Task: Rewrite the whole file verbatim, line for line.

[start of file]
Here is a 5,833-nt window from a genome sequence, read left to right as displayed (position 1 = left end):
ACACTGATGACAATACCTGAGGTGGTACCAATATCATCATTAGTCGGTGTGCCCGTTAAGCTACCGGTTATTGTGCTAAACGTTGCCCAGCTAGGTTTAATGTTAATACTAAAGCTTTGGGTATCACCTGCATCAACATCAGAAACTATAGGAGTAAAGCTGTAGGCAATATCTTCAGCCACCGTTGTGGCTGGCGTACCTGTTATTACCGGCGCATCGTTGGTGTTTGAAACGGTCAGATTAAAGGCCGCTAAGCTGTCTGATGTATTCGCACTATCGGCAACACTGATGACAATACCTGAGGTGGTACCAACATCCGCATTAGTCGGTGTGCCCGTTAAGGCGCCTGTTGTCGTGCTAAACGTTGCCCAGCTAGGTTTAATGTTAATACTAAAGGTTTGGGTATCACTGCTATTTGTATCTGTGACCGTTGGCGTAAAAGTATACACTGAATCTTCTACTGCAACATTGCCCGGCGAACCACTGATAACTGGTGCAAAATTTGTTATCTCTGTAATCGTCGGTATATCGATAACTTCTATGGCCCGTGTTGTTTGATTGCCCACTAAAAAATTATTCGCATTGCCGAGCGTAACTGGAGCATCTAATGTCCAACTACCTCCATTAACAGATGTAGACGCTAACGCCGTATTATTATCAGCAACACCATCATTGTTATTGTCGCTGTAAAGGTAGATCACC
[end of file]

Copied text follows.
Here is a 5,833-nt window from a genome sequence, read left to right as displayed (position 1 = left end):
ACACTGATGACAATACCTGAGGTGGTACCAATATCATCATTAGTCGGTGTGCCCGTTAAGCTACCGGTTATTGTGCTAAACGTTGCCCAGCTAGGTTTAATGTTAATACTAAAGCTTTGGGTATCACCTGCATCAACATCAGAAACTATAGGAGTAAAGCTGTAGGCAATATCTTCAGCCACCGTTGTGGCTGGCGTACCTGTTATTACCGGCGCATCGTTGGTGTTTGAAACGGTCAGATTAAAGGCCGCTAAGCTGTCTGATGTATTCGCACTATCGGCAACACTGATGACAATACCTGAGGTGGTACCAACATCCGCATTAGTCGGTGTGCCCGTTAAGGCGCCTGTTGTCGTGCTAAACGTTGCCCAGCTAGGTTTAATGTTAATACTAAAGGTTTGGGTATCACTGCTATTTGTATCTGTGACCGTTGGCGTAAAAGTATACACTGAATCTTCTACTGCAACATTGCCCGGCGAACCACTGATAACTGGTGCAAAATTTGTTATCTCTGTAATCGTCGGTATATCGATAACTTCTATGGCCCGTGTTGTTTGATTGCCCACTAAAAAATTATTCGCATTGCCGAGCGTAACTGGAGCATCTAATGTCCAACTACCTCCATTAACAGATGTAGACGCTAACGCCGTATTATTATCAGCAACACCATCATTGTTATTGTCGCTGTAAAGGTAGATCACC